Original Article
Biotechnol Ind J, Volume: 13( 4)

Synthetic Applications of Crude Laccase from Abortiporus biennis MTCC-1176

Manisha Sharma, Pankaj Kumar Chaurasia and Sudha Yadava

Department of Chemistry, D.D.U. Gorakhpur University, Gorakhpur, Uttar Pradesh, India

*Corresponding Author:
Pankaj Kumar Chaurasia
Department of Chemistry, D.D.U. Gorakhpur University, Gorakhpur 273009, Uttar Pradesh, India
Tel: 0551 234 0363; E-mail: [email protected]

Received Date: June 24, 2017 Accepted Date: July 24, 2017 Published Date: July 27, 2017

Citation: Manisha S, Pankaj Kumar C, Sudha Y. Synthetic Applications of Crude Laccase from Abortiporus biennis MTCC-1176. Biotechnol Ind J. 2017;13(4):143

Abstract

This communication reports a new laccase as an effective biocatalyst, obtained from the liquid culture growth medium of the indigenous fungal strain Abortiporus biennis MTCC-1176 in the selective synthesis of substituted benzaldehydes from respective substituted toluenes. Selective bioconversions of 3-nitrotoluene to 3-nitrobenzaldehyde, 2-chlorotoluene to 2-chlorobenzaldehyde and 4-chlorotoluene to 4-chlorobenzaldehyde have been performed in the presence of ABTS as mediator molecule within 1 h to 4 h at room temperature.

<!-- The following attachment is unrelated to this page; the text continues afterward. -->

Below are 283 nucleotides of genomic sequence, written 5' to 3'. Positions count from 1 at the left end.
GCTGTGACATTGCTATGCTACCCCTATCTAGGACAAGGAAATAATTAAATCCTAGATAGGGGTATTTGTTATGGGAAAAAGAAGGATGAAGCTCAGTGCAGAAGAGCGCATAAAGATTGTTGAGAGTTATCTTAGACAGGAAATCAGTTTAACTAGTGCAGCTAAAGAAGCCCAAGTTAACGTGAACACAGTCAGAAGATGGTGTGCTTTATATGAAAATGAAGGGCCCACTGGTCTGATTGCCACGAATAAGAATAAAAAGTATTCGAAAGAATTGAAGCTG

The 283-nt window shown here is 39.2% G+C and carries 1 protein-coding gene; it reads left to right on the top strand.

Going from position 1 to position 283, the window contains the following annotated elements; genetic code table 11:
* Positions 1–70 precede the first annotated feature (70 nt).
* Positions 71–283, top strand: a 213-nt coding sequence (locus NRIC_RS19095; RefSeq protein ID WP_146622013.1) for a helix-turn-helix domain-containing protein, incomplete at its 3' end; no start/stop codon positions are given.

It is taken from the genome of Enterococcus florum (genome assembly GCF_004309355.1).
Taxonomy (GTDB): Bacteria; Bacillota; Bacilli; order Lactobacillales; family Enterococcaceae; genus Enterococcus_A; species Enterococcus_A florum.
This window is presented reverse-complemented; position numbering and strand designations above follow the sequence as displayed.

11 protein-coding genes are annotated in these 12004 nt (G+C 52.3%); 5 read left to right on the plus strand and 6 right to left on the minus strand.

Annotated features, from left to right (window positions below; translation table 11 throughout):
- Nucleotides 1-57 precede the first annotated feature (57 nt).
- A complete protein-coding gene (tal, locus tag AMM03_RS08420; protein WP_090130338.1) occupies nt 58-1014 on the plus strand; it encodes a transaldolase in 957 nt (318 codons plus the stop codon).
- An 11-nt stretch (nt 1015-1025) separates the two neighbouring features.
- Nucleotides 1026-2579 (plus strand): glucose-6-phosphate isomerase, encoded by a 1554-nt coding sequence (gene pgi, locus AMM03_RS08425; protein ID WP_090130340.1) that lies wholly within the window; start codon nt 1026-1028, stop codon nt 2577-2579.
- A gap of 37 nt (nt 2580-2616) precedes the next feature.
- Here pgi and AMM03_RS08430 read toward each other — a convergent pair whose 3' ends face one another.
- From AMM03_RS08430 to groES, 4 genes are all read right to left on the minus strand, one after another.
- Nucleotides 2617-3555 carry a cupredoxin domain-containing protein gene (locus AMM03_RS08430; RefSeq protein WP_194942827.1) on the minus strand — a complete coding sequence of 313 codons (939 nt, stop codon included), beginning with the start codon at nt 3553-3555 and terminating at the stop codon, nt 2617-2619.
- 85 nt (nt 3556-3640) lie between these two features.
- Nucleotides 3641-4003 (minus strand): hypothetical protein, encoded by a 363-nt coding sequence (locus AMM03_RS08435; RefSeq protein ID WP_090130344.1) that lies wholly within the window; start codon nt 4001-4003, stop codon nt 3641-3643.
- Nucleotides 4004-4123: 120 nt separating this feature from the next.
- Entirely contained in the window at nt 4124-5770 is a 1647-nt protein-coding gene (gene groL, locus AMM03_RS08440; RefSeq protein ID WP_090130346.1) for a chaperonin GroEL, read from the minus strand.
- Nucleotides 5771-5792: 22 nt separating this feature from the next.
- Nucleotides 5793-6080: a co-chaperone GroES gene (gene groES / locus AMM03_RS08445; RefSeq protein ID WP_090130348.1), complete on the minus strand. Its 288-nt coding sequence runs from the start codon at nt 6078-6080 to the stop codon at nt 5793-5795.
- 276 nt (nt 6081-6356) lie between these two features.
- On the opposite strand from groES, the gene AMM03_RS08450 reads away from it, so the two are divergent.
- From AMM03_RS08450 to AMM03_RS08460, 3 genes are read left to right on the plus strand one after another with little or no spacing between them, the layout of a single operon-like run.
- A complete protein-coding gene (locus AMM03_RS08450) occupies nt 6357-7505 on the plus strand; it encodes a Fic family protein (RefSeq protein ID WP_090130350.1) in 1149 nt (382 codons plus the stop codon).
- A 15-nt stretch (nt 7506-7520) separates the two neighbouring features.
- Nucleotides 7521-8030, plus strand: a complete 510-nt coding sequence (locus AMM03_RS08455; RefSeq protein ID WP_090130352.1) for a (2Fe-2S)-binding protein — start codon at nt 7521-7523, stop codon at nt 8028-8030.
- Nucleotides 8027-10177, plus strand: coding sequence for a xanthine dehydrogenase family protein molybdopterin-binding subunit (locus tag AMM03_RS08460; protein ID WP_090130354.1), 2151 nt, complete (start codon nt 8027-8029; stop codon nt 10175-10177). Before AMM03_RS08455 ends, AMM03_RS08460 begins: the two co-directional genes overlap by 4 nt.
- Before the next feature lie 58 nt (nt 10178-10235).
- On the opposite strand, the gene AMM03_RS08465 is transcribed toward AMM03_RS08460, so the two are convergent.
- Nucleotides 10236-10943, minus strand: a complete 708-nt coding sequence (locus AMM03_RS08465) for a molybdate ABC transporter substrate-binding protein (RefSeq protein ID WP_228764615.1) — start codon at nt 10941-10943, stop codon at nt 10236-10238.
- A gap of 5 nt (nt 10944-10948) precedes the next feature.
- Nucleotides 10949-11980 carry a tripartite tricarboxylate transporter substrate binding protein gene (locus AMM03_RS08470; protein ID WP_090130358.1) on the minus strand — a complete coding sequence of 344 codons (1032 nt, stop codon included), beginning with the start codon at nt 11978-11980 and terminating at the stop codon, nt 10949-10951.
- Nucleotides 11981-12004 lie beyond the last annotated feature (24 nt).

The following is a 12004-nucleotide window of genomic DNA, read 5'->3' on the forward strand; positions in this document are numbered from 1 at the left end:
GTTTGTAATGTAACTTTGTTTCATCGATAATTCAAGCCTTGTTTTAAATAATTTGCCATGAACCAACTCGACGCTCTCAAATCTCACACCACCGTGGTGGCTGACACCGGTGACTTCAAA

Keywords

Laccase; Abortiporus biennis; Mediator; Toluene; Benzaldehyde; ABTS

Introduction

Laccase [E. C. 1.10.3.2] belongs to a group of multicopper containing oxidases [1,2] and catalyzes [3-5] the four-electron reduction of molecular oxygen to water. Laccase was first reported in Japanese lacquer tree Rhus vernicifera [6]. Little is known about higher plant laccases, probably due to their presence in cell walls. Laccases are the lignolytic enzymes and abundantly occur in the fungal systems [7]. Laccase is also reported in bacteria Azospirrullum lipoferum [8] which was the first laccase producing bacteria. They are also found in Streptomyces spec. [9,10] and Anabaena azollae [11]. In addition to fungi, plants and bacteria, the presence of laccases has also been reported in wasp venom [12] as well as in insects [13].